Today is Normal People Day, a day dedicated to showering love and appreciation upon Sally Rooney’s luminous second novel.
If you’ve been in the bookish corners of social media at any point over the last year, you’re bound to have heard of Normal People. It’s a simple ‘will-they-won’t-they’ love story about two people from rural Ireland, Marianne and Connell, who are drawn together despite the myriad ways in which they are different. Marianne is outspoken and abrasive, an outcast at school, while Connell is a quiet but popular boy with a deeply sensitive and anxious streak. They meet and fall in love while in high school and later enrol in Trinity College together. The book follows Marianne and Connell through their college years, not so much capturing the trajectory of their relationship but giving readers a glimpse into their lives as they come together and apart, over and over again.
It’s a beautifully written book, with potent, stripped back sentences that perfectly convey all the highs and lows of love in our modern life. Not only has it garnered universal critical acclaim, it has enraptured readers across the world. I can’t remember the last time a literary novel gained such an adoring worldwide readership like this one. There was an outcry when it didn’t make the Man Booker Prize shortlist, with much of Book Twitter seeming to take the snub as a personal affront (or was that just me?). In short, Normal People is a book that is beloved. How did this quiet little book, a work of literary fiction written by a millennial woman no less, gather such an adoring fanbase?
I’ve been thinking about this all week (and not just because I’m writing an essay about Sally Rooney for uni). I remember the first time I eagerly picked up an advance copy of Normal People, about a year ago now. I had previously read and enjoyed Conversations With Friends, Rooney’s smart, sparkling debut novel, and thought that I would also enjoy this one. Normal People, however, was a book that I devoured within two days – I just fell completely in love with it. It’s a book that works on every level, but especially on the level of character – the only way you can make a familiar ‘will-they-won’t-they’ love story work is by filling it with characters that make it seem new again.
I have a thing for love stories that are crooked and bittersweet, with characters who are messy and a little bit selfish, and who don’t always act the way that you think they should. Marianne can be such a frustrating character if you judge her by the rules of a conventional love story – she does everything to push love away, and the tragedy of her story is that she fundamentally believes she isn’t worthy of it. The way in which Connell tries (and often fails) to accommodate her self-sabotaging beliefs within his own feelings for her is absolutely gutwrenching, and Sally Rooney has rendered it all with breathtaking sincerity.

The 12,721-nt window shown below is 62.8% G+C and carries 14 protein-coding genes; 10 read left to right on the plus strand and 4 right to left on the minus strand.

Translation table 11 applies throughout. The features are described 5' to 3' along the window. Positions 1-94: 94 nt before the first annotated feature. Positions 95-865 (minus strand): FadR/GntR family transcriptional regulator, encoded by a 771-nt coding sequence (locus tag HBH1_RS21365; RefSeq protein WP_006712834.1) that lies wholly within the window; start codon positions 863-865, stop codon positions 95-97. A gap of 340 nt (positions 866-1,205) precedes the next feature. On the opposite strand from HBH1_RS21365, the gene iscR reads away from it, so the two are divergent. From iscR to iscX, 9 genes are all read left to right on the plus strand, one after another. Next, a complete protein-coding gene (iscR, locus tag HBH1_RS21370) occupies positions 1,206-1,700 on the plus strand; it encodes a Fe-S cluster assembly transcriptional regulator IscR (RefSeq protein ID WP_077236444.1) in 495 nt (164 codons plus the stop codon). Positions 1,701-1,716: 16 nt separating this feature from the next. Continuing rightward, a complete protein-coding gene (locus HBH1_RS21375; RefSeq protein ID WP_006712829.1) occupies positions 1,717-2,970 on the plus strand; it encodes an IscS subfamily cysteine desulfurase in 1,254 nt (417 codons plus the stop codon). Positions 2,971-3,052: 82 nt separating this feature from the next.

These characters, these stories, feel truly real to me. It’s these kinds of books that actually show me something new about love and the way we treat the people we’re in love with. That’s exactly what I want out of a love story – for it to say out loud the things that nobody in real life seems very willing to talk about. For me and, I suspect, for thousands of readers everywhere, Normal People is that love story.
There are lots of excellent words out there written about Sally Rooney and Normal People, and I’m not expecting this post to be considered among the best of them. I just want to take this opportunity to share my love for this book with you (and hopefully encourage you to pick it up and experience it for yourself).
So, happy Normal People Day everyone. Feel free to share your own love for this book in the comments.
Connell and Marianne grow up in the same small town in rural Ireland. The similarities end there; they are from very different worlds. When they both earn places at Trinity College in Dublin, a connection that has grown between them lasts long into the following years.
This is an exquisite love story about how a person can change another person's life - a simple yet profound realisation that unfolds beautifully over the course of the novel. It tells us how difficult it is to talk about how we feel and it tells us - blazingly - about cycles of domination, legitimacy and privilege. Alternating menace with overwhelming tenderness, Sally Rooney's second novel breathes fiction with new life.
About the Contributor
Olivia Fricot is the Editor of the Booktopian Blog. After finishing a soul-crushing law degree, she decided that life was much better with one's nose in a book and quickly defected to the world of Austen and Woolf. You can usually find her reading (obviously), baking, writing questionable tweets, and completing a Master's degree in English literature. Just don't ask about her thesis. Olivia is on Twitter and Instagram @livfricot - follow at your own risk.
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